There has been some debate on whether the recent inverted yield curve is predicting a downturn or not, but the professor who discovered the correlation is saying this is “recession code red.”

“I have gone on the record to issue a recession code red. Growth will slow according to my model.”

The phenomenon known as the “inverted yield curve” happens when demand for long-term bonds (i.e. 10-year U.S. Treasurys) push yields below their short-term counterparts (i.e. 2-year U.S. Treasurys). An inversion of the yield curve has occurred before every recession of the last 50 years, and an inversion of the 2-10 yield curve has preceded each of the last five recessions.

Campbell Harvey, the professor of finance at the Fuqua School of Business at Duke University who discovered the correlation between the inverted yield curve and recessions, believes we have the making of another downturn after the 2y-10y Treasurys inverted multiple times during a rocky August for the markets, according to Fortune.

“I have gone on the record to issue a recession code red,” Harvey said. “Growth will slow according to my model.”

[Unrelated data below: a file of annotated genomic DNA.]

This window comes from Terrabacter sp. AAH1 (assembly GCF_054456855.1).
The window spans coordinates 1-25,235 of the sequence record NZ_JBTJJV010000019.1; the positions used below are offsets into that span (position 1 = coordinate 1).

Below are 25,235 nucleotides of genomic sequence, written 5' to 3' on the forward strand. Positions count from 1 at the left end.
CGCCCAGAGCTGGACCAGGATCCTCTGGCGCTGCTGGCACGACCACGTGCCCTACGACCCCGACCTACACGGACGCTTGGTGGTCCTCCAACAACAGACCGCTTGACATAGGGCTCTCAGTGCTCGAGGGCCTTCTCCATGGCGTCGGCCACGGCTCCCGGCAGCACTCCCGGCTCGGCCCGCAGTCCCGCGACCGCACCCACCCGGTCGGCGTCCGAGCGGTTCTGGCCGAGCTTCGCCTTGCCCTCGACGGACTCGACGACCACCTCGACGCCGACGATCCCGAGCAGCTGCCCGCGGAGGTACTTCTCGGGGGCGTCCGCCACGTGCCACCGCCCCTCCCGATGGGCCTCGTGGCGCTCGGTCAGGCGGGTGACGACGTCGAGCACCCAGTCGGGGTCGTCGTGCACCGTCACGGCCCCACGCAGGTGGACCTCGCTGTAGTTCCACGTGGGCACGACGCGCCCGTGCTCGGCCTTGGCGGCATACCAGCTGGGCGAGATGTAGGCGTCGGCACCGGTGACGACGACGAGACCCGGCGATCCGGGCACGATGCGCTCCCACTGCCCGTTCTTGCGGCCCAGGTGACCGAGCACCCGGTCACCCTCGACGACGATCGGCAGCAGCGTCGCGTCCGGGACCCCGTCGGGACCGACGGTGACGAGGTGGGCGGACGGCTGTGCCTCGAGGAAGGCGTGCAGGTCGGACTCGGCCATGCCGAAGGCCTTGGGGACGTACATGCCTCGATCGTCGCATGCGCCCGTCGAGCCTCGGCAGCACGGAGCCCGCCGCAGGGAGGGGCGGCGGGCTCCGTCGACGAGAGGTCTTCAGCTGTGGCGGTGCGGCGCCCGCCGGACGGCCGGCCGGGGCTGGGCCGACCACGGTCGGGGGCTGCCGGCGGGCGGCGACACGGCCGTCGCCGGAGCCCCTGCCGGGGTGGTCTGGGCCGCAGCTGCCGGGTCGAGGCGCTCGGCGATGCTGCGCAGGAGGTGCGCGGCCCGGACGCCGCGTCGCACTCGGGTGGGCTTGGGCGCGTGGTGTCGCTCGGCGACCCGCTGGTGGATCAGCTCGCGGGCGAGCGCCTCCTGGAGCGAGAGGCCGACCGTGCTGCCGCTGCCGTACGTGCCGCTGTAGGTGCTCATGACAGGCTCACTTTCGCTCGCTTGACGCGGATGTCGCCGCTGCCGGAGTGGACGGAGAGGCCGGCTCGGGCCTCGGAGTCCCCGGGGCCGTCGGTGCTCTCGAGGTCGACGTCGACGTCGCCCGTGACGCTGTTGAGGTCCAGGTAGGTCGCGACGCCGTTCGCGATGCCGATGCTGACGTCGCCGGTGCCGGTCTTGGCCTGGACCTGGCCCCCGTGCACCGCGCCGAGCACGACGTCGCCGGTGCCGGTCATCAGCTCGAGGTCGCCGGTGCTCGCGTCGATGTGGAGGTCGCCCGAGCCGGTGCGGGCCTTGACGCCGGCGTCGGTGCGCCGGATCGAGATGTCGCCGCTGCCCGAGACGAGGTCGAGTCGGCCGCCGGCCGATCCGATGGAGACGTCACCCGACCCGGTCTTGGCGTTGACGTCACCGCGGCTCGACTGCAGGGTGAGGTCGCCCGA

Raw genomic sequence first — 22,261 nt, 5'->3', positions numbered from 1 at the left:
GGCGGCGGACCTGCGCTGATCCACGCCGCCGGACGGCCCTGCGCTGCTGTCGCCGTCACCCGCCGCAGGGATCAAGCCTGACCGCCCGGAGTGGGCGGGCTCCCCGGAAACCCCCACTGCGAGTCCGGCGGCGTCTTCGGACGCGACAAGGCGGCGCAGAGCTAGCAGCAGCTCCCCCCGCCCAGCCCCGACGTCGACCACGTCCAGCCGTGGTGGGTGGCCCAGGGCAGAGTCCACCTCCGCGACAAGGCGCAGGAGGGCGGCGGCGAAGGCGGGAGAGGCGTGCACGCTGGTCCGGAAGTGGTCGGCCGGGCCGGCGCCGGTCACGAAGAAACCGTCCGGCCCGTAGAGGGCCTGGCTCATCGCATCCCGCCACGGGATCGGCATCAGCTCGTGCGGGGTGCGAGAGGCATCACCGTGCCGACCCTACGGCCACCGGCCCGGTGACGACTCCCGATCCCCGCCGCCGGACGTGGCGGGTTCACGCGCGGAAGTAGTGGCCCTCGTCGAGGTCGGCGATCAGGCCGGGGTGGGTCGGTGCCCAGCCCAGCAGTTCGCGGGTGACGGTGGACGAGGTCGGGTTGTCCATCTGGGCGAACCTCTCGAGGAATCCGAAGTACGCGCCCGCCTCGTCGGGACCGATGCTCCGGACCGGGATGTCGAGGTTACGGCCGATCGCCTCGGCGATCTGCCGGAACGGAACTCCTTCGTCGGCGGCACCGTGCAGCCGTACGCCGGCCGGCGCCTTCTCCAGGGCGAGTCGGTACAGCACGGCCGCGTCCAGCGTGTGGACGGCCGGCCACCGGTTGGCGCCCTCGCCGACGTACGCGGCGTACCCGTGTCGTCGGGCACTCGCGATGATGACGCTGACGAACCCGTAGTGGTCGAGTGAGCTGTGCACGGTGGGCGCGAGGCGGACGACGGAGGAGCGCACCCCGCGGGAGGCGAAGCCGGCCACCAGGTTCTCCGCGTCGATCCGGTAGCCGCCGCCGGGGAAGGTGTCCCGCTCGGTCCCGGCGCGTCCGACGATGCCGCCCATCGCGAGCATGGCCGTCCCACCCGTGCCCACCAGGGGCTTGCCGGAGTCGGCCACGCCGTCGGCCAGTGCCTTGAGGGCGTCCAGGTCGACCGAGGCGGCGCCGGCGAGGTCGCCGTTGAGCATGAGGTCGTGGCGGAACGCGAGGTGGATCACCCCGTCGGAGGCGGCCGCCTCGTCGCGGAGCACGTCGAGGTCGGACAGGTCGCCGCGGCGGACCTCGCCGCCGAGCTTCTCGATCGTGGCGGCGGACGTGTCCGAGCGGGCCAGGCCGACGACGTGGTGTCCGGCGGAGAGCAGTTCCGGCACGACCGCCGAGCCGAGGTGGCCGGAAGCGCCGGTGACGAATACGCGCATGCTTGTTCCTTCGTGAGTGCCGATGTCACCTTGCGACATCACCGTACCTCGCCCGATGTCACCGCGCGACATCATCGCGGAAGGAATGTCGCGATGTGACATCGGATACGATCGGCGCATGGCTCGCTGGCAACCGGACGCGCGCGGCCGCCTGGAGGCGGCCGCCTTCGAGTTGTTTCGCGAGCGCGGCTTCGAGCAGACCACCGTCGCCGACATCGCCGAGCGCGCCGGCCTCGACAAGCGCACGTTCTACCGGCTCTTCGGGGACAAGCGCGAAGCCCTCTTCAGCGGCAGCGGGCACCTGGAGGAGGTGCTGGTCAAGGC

Outside of the 2y-10y inversion, the 10-year bond and 3-month note have also been inverted for almost a quarter — besides late July when the two yields floated around similar levels. The 5-year and 3-month yields have been inverted since February as well, according to Harvey.

The Duke professor initially discovered the correlation between yield curve inversions and recessions in 1986 when he linked inversions between the 10-year Treasury and 3-month note to four recessions in America’s past.

Time spent inverted is the kicker, though. A further dive into the relationship between the 10-year and 2-year or 3-month found that recessions followed when the the inversion happened for a quarter or more. Harvey’s theory is that because the 10-year treasury is such a safe asset, investors across the globe flock to it when financial danger reveals itself on the horizon.

Of course there are critics of the indicator as well. Former Federal Reserve Chair Janet Yellen argues that quantitative easing — the Fed’s attempt to pump money into economy through buying bonds — has created an imbalance in the yield curve.

Others are wary of the prediction window. A recent study by Credit Suisse found a recession predicted by the yield curve occurs 22 months later on average.

“This does not look like an economy that is rolling over. Nor is it,” Cumberland Advisors CIO David R. Kotok wrote in a recent note. “Economic slowdowns are far from synchronous with inversions. Growth continued for a year and a half after the yield curve inverted in 2006.”

Harvey is sticking to his guns, though. While he admits the recent inversions may be a “false signal,” he has taken a more defensive stance with his own investments, according to Fortune.